Financial Expert Urges Wedding Season's Newlyweds to Avoid Debt

Apr. 26, 2013

As wedding season approaches, the big day can bring great joy, but also sobering financial burdens.

The key, says UT Dallas personal finance expert Jared Pickens, is to avoid piling on debt just as a new marriage begins.

Jared Pickens

The average cost of a wedding is $28,000 according to a recent survey (by The Knot). Good financial decisions can save newlyweds from the stress of paying off a wedding, said Pickens, director of the Undergraduate Finance Program at the Naveen Jindal School of Management and senior lecturer in finance and managerial economics.

“It’s one big important day, but it’s not worth the financial struggles,” Pickens said. ”The first year of marriage is hard enough already.”

Don't Borrow

Pickens advises couples to think twice if they plan to borrow to pay for their wedding.

Piling on more credit card debt is not the answer. Neither is a 401K loan, he says. He also cautioned that student loans should only be used for education.

He said the average college student carries between $3,000 and $4,000 in credit card debt and $20,000 in student loans.

“Each individual is coming out of school with $25,000 in debt apiece that is already putting them in a tight position,” he said.

If you must borrow, consider asking a family member for a loan, Pickens said.

The cost of the average wedding is $28,000, but good financial decisions can help newlyweds avoid debt.

“This is one of those situations where reaching out to mom and dad and paying back over a certain amount of time is going to be a lot better than any type of credit card debt or other type of loan,” Pickens said.

Or, couples could ask family members to help with the wedding costs rather than buying wedding presents, he said.

Keep It Small

Instead of borrowing money, limit wedding costs by keeping the event small, Pickens advised.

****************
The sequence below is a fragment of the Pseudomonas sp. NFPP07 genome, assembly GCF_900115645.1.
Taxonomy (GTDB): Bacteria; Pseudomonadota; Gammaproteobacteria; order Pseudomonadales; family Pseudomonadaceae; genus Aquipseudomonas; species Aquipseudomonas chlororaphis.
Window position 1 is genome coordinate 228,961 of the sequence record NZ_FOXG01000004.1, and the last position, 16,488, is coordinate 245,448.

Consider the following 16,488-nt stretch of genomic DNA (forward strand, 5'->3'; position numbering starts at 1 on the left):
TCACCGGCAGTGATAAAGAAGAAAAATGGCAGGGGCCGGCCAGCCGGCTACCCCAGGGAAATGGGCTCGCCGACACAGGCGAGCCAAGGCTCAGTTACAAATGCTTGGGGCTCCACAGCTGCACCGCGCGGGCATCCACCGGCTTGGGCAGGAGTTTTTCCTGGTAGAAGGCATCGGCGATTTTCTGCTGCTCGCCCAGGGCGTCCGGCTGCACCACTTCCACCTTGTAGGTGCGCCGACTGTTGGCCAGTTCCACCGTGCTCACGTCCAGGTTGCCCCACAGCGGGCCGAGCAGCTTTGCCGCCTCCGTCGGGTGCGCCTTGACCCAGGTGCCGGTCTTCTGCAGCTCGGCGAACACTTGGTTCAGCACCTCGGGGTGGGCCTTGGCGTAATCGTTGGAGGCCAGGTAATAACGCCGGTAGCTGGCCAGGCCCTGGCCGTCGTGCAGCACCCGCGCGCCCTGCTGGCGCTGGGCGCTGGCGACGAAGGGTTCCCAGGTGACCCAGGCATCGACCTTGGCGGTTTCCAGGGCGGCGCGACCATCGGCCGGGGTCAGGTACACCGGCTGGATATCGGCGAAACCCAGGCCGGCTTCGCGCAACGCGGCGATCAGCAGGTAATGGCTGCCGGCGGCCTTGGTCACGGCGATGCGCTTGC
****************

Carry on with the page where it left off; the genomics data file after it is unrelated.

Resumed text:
“Keeping the head count down is important,” he said. “Interview different churches, if you want. Usually, the biggest expense is the after-party. People can have fun without the upscale party. They can have one day that’s great or they can have 30 years that are great.”

Downsize Your Life

Instead of taking on debt, make big and small changes that can add up in months before the wedding, Pickens said.

On the small side: “Trying to eat meals at home and taking leftovers to work the next day saves a lot of money,” he said.

As for a larger change, couples may want to consider downsizing to one car to reduce car payments and insurance costs.

Temporarily reducing 401k contributions is another option that’s better than going into debt, he said.

Many couples want to buy a house after the wedding. Pickens suggests waiting.

“The housing decision is going to make the biggest financial impact in the first two to three years of marriage,” he said. “I’d really discourage buying a house even though interest rates are low. Many of these people are young in careers and the last thing I’d want to do is get stuck in a house.”

He suggests renting a place that costs no more than 20 percent of your gross income to provide flexibility. Also, resist the urge to spend a lot of money on furnishings.

“It’s OK to slowly buy a few new things at a time,” Pickens said. “Otherwise, you’re going to be sitting on that chair a year from now and still paying interest on it.”

Pay It Off

For couples carrying existing debt, Pickens advises paying it as soon as possible, without consolidating.               

“Consolidation doesn’t encourage them to pay it off faster; it encourages them to pay it off slower. When they consolidate, they want collateral such as a car. Now, if you don’t make a payment, guess what? You lose your car.”


Media Contact: Kim Horner, UT Dallas, (972) 883-4463 kim.horner@utdallas.edu
or the Office of Media Relations, UT Dallas, (972) 883-2155, newscenter@utdallas.edu.
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